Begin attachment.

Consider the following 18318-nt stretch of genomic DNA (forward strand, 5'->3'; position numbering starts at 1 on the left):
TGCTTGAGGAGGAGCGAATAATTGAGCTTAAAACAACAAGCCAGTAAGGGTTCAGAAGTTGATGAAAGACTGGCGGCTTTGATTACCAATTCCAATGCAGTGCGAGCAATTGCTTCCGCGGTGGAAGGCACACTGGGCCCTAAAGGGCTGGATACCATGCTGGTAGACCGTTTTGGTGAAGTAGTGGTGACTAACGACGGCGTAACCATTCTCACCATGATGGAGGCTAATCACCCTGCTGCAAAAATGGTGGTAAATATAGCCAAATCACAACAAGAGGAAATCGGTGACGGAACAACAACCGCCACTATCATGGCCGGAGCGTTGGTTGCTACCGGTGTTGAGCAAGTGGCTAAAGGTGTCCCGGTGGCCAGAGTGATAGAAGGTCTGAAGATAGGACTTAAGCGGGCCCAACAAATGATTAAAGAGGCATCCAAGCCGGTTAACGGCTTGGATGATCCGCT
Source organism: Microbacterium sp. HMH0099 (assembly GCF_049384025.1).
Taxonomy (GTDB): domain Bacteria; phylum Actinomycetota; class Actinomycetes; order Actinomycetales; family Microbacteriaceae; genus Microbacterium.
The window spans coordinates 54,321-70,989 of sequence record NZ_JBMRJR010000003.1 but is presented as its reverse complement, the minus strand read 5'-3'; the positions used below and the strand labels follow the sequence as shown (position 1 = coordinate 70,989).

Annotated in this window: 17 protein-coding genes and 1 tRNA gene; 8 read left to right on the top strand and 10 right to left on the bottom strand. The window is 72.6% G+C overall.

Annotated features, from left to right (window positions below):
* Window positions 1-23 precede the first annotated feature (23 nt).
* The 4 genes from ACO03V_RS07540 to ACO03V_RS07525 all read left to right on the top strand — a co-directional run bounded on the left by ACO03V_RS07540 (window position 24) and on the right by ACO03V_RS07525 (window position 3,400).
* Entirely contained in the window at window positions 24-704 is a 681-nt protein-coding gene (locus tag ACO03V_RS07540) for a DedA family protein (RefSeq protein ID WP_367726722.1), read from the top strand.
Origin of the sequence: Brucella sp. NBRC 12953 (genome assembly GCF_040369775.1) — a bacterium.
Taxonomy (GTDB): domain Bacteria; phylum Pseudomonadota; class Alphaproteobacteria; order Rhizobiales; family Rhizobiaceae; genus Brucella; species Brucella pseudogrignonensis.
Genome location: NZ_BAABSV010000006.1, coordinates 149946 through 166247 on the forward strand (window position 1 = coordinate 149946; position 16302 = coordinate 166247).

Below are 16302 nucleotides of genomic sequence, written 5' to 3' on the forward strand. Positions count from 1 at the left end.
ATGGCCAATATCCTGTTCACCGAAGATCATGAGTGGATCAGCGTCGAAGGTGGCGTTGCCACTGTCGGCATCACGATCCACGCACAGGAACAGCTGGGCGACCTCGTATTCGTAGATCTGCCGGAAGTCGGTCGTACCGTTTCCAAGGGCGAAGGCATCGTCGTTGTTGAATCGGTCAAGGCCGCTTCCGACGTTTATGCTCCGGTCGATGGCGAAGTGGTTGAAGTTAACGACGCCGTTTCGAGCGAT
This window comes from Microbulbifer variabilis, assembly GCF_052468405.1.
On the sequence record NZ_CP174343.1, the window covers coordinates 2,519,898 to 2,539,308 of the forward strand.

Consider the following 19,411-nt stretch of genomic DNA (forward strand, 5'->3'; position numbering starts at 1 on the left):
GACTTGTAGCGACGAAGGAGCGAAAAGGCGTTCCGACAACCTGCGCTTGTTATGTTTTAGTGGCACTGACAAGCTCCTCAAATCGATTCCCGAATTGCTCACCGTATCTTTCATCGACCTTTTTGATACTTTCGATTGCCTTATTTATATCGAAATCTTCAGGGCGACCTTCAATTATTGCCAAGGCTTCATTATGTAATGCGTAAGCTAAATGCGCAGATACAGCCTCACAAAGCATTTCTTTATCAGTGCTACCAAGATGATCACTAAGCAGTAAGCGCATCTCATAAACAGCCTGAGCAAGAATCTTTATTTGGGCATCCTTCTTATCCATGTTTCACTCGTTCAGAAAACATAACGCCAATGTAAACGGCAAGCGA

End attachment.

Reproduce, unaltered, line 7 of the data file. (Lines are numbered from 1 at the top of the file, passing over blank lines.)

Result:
Annotated features, from left to right (window positions below):